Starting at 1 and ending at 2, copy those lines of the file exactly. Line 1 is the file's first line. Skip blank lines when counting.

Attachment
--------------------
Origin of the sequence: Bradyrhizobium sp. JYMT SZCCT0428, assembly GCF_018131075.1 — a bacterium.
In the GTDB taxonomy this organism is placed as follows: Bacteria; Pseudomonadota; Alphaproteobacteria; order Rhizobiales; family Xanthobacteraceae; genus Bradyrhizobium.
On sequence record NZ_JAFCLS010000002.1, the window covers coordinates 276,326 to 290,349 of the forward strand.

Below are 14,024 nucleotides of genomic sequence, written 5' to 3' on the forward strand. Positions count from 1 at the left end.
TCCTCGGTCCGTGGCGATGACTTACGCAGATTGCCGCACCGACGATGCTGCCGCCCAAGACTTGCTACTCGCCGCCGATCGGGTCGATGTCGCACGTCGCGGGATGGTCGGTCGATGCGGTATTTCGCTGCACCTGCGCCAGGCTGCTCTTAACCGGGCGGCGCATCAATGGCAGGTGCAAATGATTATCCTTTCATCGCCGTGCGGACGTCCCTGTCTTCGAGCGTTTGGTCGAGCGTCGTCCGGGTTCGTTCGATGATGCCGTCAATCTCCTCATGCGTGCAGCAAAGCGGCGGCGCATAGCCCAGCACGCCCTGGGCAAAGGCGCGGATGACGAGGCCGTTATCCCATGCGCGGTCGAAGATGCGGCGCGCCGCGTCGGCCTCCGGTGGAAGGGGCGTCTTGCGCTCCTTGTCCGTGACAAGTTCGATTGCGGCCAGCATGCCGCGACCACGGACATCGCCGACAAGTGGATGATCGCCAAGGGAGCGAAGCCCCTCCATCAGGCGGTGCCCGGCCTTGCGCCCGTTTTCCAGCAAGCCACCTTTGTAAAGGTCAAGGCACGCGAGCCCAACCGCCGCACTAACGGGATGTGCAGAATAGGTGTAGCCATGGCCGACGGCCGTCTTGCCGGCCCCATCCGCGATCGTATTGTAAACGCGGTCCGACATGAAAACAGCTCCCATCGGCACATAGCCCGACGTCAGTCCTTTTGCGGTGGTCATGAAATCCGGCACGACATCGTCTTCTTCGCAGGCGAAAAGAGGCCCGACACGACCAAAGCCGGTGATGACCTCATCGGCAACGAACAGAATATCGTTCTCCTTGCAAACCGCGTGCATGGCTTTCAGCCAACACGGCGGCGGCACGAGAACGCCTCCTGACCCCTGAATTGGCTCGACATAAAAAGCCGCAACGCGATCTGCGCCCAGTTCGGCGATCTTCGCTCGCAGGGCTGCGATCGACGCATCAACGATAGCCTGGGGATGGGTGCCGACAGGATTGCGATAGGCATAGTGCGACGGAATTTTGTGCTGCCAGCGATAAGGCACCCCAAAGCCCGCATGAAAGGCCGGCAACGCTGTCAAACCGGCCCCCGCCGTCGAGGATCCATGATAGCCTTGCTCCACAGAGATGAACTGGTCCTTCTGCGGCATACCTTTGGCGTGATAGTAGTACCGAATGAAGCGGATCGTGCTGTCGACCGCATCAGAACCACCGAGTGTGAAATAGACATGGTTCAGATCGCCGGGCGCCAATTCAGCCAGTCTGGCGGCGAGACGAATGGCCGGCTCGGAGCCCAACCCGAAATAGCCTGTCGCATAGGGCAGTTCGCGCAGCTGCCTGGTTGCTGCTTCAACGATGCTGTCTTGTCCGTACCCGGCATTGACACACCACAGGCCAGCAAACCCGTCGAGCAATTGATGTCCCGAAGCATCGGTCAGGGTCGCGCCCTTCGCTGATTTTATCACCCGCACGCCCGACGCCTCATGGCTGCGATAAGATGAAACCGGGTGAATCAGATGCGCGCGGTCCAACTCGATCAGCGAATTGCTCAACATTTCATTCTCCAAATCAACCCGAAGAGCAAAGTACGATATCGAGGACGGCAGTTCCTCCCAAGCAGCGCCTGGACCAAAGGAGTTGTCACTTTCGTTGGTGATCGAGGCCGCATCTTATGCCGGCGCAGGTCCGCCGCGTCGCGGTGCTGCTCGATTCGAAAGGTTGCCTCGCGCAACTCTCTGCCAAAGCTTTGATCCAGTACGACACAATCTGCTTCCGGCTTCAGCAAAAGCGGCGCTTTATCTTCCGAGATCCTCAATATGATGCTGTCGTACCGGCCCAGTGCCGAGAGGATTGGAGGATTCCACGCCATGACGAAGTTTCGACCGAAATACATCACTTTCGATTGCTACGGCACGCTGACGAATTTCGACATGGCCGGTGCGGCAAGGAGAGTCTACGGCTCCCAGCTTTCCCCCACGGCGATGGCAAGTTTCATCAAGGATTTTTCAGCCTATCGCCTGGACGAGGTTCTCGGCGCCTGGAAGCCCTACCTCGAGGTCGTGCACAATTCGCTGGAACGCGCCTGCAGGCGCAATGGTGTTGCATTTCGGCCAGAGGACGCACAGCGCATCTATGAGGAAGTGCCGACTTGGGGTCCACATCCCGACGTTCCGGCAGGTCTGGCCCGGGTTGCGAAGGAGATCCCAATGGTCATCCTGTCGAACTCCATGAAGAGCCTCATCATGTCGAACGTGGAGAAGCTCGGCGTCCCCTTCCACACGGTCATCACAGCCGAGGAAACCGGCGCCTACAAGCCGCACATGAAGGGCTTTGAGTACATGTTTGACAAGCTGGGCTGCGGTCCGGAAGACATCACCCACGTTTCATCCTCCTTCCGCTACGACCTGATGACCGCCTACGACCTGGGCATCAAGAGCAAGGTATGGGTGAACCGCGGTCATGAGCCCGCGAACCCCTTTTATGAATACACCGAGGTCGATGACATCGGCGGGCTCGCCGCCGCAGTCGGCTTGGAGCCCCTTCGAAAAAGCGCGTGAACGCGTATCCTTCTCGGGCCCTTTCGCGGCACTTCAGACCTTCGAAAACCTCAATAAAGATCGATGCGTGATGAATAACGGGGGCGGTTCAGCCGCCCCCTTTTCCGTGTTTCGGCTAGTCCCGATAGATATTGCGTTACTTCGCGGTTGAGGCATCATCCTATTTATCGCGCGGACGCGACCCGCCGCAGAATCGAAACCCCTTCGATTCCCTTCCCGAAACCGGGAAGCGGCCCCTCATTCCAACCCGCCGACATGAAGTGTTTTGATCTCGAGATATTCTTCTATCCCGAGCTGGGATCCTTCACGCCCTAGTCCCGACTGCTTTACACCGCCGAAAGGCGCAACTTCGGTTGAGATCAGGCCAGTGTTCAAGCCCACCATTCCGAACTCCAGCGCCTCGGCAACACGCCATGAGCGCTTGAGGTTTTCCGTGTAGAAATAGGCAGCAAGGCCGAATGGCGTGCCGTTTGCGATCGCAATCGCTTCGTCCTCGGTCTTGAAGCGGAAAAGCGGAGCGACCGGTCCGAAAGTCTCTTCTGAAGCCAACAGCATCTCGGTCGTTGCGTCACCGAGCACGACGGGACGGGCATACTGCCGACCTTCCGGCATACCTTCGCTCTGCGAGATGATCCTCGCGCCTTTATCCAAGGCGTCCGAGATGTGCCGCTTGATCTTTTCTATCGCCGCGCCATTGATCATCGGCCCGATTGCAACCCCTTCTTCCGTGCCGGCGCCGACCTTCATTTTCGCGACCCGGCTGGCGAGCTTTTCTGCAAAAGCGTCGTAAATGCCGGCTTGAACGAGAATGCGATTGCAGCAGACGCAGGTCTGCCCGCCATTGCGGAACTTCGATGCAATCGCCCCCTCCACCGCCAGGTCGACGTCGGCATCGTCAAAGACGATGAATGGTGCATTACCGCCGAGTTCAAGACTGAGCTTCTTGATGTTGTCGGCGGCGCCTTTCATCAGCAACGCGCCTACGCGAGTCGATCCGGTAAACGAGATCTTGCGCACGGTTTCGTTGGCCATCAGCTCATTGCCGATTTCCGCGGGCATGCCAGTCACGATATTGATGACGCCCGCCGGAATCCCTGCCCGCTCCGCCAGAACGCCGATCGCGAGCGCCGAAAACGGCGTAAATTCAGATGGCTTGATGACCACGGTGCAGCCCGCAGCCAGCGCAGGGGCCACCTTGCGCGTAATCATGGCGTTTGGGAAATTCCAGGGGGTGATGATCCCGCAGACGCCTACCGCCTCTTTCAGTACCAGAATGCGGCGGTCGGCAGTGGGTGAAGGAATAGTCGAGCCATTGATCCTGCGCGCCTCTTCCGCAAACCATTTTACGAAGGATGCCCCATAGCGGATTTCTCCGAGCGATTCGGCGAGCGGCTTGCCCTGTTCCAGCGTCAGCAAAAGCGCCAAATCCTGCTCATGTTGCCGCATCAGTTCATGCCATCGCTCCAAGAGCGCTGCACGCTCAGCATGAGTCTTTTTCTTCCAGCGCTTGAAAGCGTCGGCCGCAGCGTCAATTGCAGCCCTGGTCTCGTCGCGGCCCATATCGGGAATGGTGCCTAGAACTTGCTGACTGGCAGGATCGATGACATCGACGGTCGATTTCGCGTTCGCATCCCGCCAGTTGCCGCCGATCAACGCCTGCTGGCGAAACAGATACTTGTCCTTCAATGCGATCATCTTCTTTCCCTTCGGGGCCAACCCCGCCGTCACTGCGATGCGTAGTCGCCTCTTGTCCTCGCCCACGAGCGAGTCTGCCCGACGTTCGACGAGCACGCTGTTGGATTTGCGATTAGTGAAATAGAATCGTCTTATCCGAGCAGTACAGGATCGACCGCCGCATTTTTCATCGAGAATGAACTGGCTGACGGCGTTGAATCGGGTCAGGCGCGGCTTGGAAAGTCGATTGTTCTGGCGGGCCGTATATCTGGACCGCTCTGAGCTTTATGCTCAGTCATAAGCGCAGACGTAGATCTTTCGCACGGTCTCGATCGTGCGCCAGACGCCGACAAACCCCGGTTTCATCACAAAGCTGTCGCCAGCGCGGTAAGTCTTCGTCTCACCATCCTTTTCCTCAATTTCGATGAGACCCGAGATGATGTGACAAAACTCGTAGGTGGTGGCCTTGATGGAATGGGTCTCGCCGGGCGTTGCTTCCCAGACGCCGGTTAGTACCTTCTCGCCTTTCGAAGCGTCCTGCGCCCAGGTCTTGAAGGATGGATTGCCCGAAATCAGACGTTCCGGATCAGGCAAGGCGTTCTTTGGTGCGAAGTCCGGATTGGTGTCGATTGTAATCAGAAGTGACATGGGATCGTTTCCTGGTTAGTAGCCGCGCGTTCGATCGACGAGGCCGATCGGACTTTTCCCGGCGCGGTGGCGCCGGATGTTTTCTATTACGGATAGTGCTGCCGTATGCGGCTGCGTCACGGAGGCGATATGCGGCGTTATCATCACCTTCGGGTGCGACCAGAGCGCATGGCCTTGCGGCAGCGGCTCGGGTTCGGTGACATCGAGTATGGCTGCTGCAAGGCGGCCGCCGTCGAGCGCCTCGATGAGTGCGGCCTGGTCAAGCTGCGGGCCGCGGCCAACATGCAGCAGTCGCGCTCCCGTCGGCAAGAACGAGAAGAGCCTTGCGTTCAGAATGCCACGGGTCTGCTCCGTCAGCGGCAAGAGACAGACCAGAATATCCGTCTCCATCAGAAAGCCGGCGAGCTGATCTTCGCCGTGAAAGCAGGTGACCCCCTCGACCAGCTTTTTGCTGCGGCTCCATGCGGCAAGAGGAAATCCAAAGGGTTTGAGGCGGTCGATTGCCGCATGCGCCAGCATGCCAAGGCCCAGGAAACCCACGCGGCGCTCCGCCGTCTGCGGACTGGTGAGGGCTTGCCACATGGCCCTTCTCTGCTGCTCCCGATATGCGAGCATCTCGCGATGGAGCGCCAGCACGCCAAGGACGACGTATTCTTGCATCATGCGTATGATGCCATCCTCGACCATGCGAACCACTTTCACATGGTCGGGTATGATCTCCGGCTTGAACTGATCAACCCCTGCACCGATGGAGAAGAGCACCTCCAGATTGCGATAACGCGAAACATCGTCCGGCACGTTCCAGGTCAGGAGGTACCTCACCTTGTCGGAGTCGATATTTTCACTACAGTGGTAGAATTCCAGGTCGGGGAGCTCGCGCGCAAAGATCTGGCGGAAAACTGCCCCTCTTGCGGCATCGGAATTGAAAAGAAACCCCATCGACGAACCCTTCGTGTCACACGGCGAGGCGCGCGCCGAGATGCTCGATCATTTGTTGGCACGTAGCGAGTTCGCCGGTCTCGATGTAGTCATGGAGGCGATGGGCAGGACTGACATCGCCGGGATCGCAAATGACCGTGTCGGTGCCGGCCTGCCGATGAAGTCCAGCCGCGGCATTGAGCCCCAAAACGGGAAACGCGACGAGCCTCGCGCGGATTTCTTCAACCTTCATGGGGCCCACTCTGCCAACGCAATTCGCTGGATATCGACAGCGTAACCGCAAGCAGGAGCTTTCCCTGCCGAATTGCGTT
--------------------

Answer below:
Origin of the sequence: Bradyrhizobium sp. JYMT SZCCT0428, assembly GCF_018131075.1 — a bacterium.
In the GTDB taxonomy this organism is placed as follows: Bacteria; Pseudomonadota; Alphaproteobacteria; order Rhizobiales; family Xanthobacteraceae; genus Bradyrhizobium.